DAVID ROBERTS, R.A. (1796-1864)
The Holy Land, Syria, Idumea, Arabia, Egypt & Nubia . . . with historical descriptions by the Revd. George Croly -- Egypt and Nubia from drawings made on the spot ... with historical descriptions by William Brockedon. London: F.G. Moon, 1842-1849. 6 volumes, broadsheets (611 x 437mm.) Lithographic portrait of Roberts by and after C. Baugniet on india paper mounted, 6 tinted lithographic vignette titles, 121 plates and 120 illustrations, lithographed by Louis Haghe after David Roberts, 2 engraved maps. Loosely-inserted mounted handcoloured lithographic print of 'Chapel of the Annunciation, Nazareth, April 28th 1839' [The Holy Land pl.32]. (Variable spotting, some marginal dampstaining, extending into the text or image on a few leaves and one map, The Holy Land lacking the subscribers leaf.) Contemporary maroon half roan ruled in black over cloth, spines lettered in gilt in two compartments, upper boards with gilt armorial ensigns of Jerusalem, gilt edges (extremities a little rubbed, some partial fading on boards).
FIRST EDITION OF ROBERTS' MONUMENTAL WORK ON PALESTINE AND THE NEAR EAST, which was issued in 41 parts over 7 years in 3 states: tinted, tinted proofs and coloured and mounted on card. The two works were beautifully illustrated by Louis Haghe's masterly lithography, to which Roberts paid tribute in glowing terms: 'Haghe has not only surpassed himself, but all that has hitherto been done of a similar nature. He has rendered the views in a style clear, simple and unlaboured, with a masterly vigour and boldness which none but a painter like him could have transferred to stone', while Abbey regarded the work as 'one of the most important and elaborate ventures of nineteenth-century publishing, and ... the apotheosis of the tinted lithograph' (Abbey Travel p.341).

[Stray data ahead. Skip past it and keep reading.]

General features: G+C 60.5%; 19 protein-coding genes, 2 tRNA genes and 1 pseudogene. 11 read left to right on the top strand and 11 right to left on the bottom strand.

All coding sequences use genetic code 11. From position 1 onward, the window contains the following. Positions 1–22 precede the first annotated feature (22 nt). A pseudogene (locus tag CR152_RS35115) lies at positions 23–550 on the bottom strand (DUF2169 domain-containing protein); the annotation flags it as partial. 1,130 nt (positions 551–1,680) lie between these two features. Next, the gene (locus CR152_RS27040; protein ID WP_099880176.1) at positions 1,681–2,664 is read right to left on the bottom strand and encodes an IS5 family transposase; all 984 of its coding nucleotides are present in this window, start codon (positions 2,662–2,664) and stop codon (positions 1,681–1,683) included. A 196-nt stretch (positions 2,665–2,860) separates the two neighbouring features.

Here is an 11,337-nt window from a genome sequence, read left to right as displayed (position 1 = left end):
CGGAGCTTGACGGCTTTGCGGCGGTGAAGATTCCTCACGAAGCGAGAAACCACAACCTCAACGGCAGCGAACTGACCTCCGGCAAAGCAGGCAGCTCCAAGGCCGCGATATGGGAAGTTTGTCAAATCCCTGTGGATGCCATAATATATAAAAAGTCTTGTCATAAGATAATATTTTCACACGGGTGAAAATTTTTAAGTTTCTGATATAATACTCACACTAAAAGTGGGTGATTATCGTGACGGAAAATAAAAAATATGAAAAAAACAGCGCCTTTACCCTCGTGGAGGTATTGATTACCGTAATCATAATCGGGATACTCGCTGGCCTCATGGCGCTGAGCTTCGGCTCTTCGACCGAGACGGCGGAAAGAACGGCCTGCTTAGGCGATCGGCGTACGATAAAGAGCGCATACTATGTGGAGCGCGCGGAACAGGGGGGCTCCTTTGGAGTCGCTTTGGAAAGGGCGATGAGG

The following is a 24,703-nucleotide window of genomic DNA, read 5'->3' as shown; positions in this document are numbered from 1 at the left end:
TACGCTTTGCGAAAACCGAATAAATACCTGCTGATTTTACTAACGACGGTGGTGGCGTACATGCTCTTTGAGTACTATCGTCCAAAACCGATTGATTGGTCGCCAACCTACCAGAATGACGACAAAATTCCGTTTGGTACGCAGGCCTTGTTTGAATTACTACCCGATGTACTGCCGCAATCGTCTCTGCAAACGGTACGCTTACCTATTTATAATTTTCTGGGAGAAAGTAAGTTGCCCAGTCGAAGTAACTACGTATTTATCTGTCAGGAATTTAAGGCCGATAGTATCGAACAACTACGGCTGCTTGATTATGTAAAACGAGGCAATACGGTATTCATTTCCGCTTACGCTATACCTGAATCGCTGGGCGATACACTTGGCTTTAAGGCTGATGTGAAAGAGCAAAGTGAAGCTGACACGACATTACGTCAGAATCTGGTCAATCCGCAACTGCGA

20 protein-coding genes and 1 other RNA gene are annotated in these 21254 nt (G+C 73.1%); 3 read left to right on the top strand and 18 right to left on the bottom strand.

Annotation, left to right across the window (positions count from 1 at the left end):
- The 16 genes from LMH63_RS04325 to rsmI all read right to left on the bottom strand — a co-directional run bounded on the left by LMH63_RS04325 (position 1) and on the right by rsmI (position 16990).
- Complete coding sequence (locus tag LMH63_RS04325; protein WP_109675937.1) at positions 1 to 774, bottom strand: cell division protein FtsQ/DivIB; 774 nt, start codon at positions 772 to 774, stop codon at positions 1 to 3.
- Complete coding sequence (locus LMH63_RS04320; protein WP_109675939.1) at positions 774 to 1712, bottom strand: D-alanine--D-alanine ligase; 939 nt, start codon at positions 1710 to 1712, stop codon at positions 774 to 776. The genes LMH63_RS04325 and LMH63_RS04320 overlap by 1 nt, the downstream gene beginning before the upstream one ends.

David Roberts was born at Stockbridge near Edinburgh, and at the age of 10 was apprenticed to Gavin Buego, a house-painter. He continued to work for Buego after his apprenticeship, carrying out work on imitation stone-work and panelling at Scone Palace and Abercairney Abbey. By 1818 Roberts had become assistant scene-painter at the Pantheon theatre in Edinburgh, moving on to theatres in Glasgow and finally in late 1821 to Drury Lane theatre in London, where he worked with Clarkson Stanfield. Both artists exhibited at the Society of British Artists, Royal Academy and British Institution, and by 1830 Roberts was firmly established as a topographical artist and was able to give up his theatre work. In these early years he toured mainland Europe and Scotland, and in 1832-33 visited Spain. In 1838 he made plans for his journey to the Near East, inspired by a love of artistic adventure; departing in August 1839 for Alexandria, he spent the remaining part of the year in Cairo and visiting the numerous tombs and sites. In February the following year he set out to cross the desert for the Holy Land by way of Suez, Mount Sinai and Petra, arriving in Gaza, and then travelling on to Jerusalem, concluding his tour by spending several months visiting the biblical sites of the Holy Land, before finally returning to England at the end of 1839. The drawings of his tour were submitted to F.G. Moon in 1840 who arranged to bring out a work illustrative of Scripture History, paying Roberts £3,000 for the copyright of the sketches and his superintendence of Louis Haghe's lithography. Abbey Travel 272 and 385; Tooley 401-2; Blackmer 1432. (6)